Star Trek, Breaking Away, Dennis Christopher

And, this weekend, you will be The Hollywood Show. What do you enjoy most about those events? Meeting the fans, sharing old stories?

I haven't done them for a number of years. I'm doing The Hollywood Show this weekend and Chiller in October, and I’m really excited about both of them. The last time I was on the circuit, I just loved it so much. I'm a theater guy. Part of the reason I'm an actor is for other people, for the live feedback. When you get to meet people who appreciate the work you do, it's really great to have a dialogue with them. In the theater, you get the feedback from live human beings right away. In film, you don't know if they're watching you in a theater, on a computer. Either way, you don't have any interaction. Same with TV. These autograph shows really give me a chance to interact with people the way I interact with them when I work in theater.

Star Trek, Dennis Christopher

What are the photos you find yourself signing the most of? We’re assuming Fade to Black, Breaking Away, Star Trek, maybe Profiler, a little bit of Django Unchained...

Well, it may have changed, and I'm going to find that out when I do The Hollywood Show. But it depends on the venue, I’d imagine. I've got enough cred in horror and science fiction to be able to satisfy anybody's needs for that if they're fans of those particular movies. It’s all the things you mentioned -- Fade to Black, Star Trek, Breaking Away, Django Unchained – but also Chariots of Fire and other things, too. The Hollywood Show is going to inform me what people are interested in. But, in general, you never know what people are going to like. It depends on the age of the people, really.

Star Trek, Deep Space Nine, The Search, Part II, Dennis Christopher

Going back to Trek for our last question… Star Trek just celebrated its 50th anniversary. What does it mean to you to be a part of that whole phenomenon?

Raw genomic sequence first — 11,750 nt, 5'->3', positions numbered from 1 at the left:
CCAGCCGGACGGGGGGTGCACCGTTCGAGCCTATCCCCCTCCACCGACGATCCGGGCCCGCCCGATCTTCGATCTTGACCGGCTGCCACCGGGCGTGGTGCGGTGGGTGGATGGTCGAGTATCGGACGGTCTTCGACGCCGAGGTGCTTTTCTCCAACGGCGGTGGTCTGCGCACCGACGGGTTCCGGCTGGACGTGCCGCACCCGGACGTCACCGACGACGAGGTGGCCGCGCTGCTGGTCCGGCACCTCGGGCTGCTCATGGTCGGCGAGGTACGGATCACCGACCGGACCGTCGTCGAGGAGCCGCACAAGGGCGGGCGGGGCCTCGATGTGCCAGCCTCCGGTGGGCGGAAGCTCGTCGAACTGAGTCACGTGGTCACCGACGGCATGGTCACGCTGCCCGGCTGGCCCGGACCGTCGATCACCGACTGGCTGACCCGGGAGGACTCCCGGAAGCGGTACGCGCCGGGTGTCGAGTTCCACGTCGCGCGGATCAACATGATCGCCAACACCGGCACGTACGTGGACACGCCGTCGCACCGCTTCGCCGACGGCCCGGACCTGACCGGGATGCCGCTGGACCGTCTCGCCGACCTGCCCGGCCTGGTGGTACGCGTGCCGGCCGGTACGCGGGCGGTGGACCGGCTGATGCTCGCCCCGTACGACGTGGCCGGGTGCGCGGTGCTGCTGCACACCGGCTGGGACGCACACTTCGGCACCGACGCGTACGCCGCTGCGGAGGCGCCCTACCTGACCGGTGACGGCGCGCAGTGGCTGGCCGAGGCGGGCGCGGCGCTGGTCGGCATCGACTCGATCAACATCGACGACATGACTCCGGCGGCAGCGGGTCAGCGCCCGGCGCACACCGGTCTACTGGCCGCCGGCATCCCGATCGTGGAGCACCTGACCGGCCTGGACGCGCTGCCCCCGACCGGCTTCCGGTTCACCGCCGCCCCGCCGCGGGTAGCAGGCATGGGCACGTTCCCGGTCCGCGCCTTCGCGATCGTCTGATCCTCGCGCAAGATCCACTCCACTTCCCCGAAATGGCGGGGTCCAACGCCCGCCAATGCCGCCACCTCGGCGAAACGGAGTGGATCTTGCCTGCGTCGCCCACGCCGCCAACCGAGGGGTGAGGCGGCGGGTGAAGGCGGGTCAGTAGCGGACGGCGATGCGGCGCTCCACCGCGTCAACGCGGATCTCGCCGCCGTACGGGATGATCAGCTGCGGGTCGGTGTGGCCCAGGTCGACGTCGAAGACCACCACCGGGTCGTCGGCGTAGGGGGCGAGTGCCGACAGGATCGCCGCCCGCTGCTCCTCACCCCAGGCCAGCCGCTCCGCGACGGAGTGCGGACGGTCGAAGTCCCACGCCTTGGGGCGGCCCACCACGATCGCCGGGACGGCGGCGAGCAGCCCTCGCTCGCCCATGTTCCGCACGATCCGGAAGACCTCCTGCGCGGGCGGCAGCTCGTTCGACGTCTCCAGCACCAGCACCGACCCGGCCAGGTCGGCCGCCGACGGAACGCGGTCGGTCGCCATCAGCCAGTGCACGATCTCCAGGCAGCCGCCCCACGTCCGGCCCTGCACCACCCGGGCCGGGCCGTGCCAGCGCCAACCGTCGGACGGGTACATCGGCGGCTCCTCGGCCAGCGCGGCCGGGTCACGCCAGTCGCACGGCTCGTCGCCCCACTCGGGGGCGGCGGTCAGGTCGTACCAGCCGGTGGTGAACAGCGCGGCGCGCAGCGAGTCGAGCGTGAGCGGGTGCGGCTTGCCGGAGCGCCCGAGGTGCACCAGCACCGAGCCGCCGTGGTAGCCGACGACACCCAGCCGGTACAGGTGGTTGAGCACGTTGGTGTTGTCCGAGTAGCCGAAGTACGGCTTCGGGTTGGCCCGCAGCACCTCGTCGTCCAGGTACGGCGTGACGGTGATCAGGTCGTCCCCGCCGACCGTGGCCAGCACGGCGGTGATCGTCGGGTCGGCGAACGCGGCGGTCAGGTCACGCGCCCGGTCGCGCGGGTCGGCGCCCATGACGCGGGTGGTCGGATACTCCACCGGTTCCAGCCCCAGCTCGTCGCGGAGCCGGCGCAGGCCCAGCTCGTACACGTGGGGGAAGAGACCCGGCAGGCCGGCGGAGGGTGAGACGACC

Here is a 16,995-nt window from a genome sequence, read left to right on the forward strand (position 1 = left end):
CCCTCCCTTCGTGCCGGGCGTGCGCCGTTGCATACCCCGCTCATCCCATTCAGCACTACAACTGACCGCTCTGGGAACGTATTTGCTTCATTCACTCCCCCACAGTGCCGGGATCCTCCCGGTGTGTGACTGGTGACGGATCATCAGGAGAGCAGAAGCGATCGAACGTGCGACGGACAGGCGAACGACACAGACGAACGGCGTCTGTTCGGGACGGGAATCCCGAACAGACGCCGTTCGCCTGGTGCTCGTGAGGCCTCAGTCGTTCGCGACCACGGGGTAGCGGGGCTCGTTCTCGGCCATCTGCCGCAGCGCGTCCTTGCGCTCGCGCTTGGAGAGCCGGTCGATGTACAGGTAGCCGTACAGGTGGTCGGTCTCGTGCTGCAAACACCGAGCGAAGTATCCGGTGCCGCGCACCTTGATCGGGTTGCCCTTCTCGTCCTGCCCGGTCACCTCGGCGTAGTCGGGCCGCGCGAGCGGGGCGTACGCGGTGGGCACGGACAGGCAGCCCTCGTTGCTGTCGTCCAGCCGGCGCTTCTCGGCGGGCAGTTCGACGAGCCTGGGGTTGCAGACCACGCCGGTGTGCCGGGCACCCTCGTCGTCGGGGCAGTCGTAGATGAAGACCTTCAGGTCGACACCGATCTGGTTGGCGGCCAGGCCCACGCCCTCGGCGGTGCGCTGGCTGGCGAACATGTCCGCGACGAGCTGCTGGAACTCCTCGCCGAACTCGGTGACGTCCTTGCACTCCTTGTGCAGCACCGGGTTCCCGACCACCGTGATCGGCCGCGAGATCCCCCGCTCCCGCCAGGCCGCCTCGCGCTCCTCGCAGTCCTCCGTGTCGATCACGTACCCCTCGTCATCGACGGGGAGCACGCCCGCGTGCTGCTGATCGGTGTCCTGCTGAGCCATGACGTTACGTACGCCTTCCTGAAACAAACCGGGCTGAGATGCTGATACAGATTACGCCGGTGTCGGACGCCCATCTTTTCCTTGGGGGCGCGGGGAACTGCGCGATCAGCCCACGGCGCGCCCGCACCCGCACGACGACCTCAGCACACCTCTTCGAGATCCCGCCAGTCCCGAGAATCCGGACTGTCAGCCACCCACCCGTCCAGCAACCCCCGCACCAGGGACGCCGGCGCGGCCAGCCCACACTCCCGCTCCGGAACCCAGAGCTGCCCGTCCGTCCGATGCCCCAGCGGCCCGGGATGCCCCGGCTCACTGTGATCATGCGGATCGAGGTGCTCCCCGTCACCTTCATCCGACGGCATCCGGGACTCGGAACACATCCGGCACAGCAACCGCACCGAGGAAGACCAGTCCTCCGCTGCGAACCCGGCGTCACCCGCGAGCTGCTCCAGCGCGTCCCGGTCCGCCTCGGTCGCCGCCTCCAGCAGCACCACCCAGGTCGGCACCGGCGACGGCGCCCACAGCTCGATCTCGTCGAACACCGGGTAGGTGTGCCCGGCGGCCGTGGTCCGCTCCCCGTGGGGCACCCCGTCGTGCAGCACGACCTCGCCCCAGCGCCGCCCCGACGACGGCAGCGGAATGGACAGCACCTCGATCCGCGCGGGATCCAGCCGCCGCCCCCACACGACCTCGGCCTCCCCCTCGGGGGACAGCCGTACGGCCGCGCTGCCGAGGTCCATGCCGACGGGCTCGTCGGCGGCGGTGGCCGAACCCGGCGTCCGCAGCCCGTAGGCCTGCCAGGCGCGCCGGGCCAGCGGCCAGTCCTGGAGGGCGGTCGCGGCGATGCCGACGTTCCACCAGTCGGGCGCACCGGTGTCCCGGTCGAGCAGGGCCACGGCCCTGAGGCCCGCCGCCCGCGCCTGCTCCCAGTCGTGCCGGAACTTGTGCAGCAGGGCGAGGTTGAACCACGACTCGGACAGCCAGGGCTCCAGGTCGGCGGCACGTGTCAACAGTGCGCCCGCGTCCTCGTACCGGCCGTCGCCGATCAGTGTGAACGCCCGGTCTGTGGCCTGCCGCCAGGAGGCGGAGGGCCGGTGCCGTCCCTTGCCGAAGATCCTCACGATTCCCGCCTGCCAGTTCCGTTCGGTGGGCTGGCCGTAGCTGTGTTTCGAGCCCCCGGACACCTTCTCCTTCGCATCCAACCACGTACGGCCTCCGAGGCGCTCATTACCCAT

My whole life has been being a part of great things. I got the opportunity to work with Bob Altman on two films. I worked with Federico Fellini. I've worked with Quentin Tarantino. It goes on. I've worked with Lillian Gish. From Lillian Gish to Elle Fanning, I've worked with a lot, a lot, a lot of different people. I'm proud of any associations and Star Trek is right up there with some of the best things. I didn't have a lot to do on Trek, but I'm so glad to be a part of that world.

For more information about The Hollywood Show, go to www.hollywoodshow.com.

]]>
talking-with-ds9-ent-guest-star-dennis-christopher Fri, 28 Apr 2017 08:24:34 -0700
<![CDATA[STO Season 13 – Escalation Available Now on PC]]> http://www.startrek.com/article/sto-season-13-undefined-escalation-available-now-on-pc

Star Trek Online: Season 13 – Escalation is available now on PC and will arrive at a later date on Xbox One and PlayStation4, it was announced by Perfect World Entertainment Inc. and Cryptic Studios. The latest season of STO introduces brand-new episodic content and gameplay features to the 100% free-to-play MMORPG based on the Trek franchise. This encompasses a new featured episode continuing the Tzenkethi War story arc, improvements to matchmaking and a new War Games system that enables players to team up in competitive PvE and PvP scenarios.

Check out the new trailer for Season 13 – Escalation: